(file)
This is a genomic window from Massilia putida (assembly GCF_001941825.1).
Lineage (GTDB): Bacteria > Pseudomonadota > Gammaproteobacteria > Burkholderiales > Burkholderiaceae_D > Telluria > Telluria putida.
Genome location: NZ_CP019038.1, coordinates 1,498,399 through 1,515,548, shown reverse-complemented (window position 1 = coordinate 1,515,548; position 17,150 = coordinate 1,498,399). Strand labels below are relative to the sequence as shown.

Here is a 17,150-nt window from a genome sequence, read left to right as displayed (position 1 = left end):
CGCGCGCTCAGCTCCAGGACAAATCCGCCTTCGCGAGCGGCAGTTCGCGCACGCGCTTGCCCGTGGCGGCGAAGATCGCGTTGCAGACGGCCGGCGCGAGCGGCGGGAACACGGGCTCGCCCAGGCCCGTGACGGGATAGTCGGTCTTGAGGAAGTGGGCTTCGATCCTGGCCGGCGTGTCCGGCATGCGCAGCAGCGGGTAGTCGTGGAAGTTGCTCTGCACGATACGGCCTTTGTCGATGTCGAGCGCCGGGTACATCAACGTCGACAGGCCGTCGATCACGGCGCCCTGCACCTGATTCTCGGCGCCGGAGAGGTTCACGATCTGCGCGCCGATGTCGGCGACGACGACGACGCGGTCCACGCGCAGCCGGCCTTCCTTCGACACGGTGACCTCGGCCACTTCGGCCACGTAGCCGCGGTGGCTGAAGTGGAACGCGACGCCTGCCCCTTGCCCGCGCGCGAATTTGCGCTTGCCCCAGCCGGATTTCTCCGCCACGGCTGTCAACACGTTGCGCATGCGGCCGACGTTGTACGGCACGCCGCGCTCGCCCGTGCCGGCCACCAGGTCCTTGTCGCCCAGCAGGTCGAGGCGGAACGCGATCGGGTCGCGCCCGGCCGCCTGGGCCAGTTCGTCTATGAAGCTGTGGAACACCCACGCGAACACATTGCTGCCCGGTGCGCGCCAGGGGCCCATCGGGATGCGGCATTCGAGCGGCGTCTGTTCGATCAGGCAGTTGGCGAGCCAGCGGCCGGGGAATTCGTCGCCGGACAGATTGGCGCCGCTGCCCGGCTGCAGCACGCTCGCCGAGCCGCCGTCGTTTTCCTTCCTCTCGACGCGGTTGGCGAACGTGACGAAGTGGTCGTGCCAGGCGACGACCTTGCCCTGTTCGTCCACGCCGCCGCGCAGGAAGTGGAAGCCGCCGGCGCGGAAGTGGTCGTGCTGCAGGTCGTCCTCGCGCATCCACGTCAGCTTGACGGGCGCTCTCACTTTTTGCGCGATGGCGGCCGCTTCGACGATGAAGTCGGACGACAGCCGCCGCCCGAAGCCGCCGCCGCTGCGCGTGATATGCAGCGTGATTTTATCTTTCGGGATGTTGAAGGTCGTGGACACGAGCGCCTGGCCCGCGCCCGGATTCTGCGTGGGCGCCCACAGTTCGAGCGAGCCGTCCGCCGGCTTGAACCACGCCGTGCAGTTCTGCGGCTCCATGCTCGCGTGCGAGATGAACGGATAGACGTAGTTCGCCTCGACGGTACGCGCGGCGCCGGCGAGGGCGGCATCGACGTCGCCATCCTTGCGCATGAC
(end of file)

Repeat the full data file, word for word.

This is a genomic window from Massilia putida (assembly GCF_001941825.1).
Lineage (GTDB): Bacteria > Pseudomonadota > Gammaproteobacteria > Burkholderiales > Burkholderiaceae_D > Telluria > Telluria putida.
Genome location: NZ_CP019038.1, coordinates 1,498,399 through 1,515,548, shown reverse-complemented (window position 1 = coordinate 1,515,548; position 17,150 = coordinate 1,498,399). Strand labels below are relative to the sequence as shown.

Here is a 17,150-nt window from a genome sequence, read left to right as displayed (position 1 = left end):
CGCGCGCTCAGCTCCAGGACAAATCCGCCTTCGCGAGCGGCAGTTCGCGCACGCGCTTGCCCGTGGCGGCGAAGATCGCGTTGCAGACGGCCGGCGCGAGCGGCGGGAACACGGGCTCGCCCAGGCCCGTGACGGGATAGTCGGTCTTGAGGAAGTGGGCTTCGATCCTGGCCGGCGTGTCCGGCATGCGCAGCAGCGGGTAGTCGTGGAAGTTGCTCTGCACGATACGGCCTTTGTCGATGTCGAGCGCCGGGTACATCAACGTCGACAGGCCGTCGATCACGGCGCCCTGCACCTGATTCTCGGCGCCGGAGAGGTTCACGATCTGCGCGCCGATGTCGGCGACGACGACGACGCGGTCCACGCGCAGCCGGCCTTCCTTCGACACGGTGACCTCGGCCACTTCGGCCACGTAGCCGCGGTGGCTGAAGTGGAACGCGACGCCTGCCCCTTGCCCGCGCGCGAATTTGCGCTTGCCCCAGCCGGATTTCTCCGCCACGGCTGTCAACACGTTGCGCATGCGGCCGACGTTGTACGGCACGCCGCGCTCGCCCGTGCCGGCCACCAGGTCCTTGTCGCCCAGCAGGTCGAGGCGGAACGCGATCGGGTCGCGCCCGGCCGCCTGGGCCAGTTCGTCTATGAAGCTGTGGAACACCCACGCGAACACATTGCTGCCCGGTGCGCGCCAGGGGCCCATCGGGATGCGGCATTCGAGCGGCGTCTGTTCGATCAGGCAGTTGGCGAGCCAGCGGCCGGGGAATTCGTCGCCGGACAGATTGGCGCCGCTGCCCGGCTGCAGCACGCTCGCCGAGCCGCCGTCGTTTTCCTTCCTCTCGACGCGGTTGGCGAACGTGACGAAGTGGTCGTGCCAGGCGACGACCTTGCCCTGTTCGTCCACGCCGCCGCGCAGGAAGTGGAAGCCGCCGGCGCGGAAGTGGTCGTGCTGCAGGTCGTCCTCGCGCATCCACGTCAGCTTGACGGGCGCTCTCACTTTTTGCGCGATGGCGGCCGCTTCGACGATGAAGTCGGACGACAGCCGCCGCCCGAAGCCGCCGCCGCTGCGCGTGATATGCAGCGTGATTTTATCTTTCGGGATGTTGAAGGTCGTGGACACGAGCGCCTGGCCCGCGCCCGGATTCTGCGTGGGCGCCCACAGTTCGAGCGAGCCGTCCGCCGGCTTGAACCACGCCGTGCAGTTCTGCGGCTCCATGCTCGCGTGCGAGATGAACGGATAGACGTAGTTCGCCTCGACGGTACGCGCGGCGCCGGCGAGGGCGGCATCGACGTCGCCATCCTTGCGCATGAC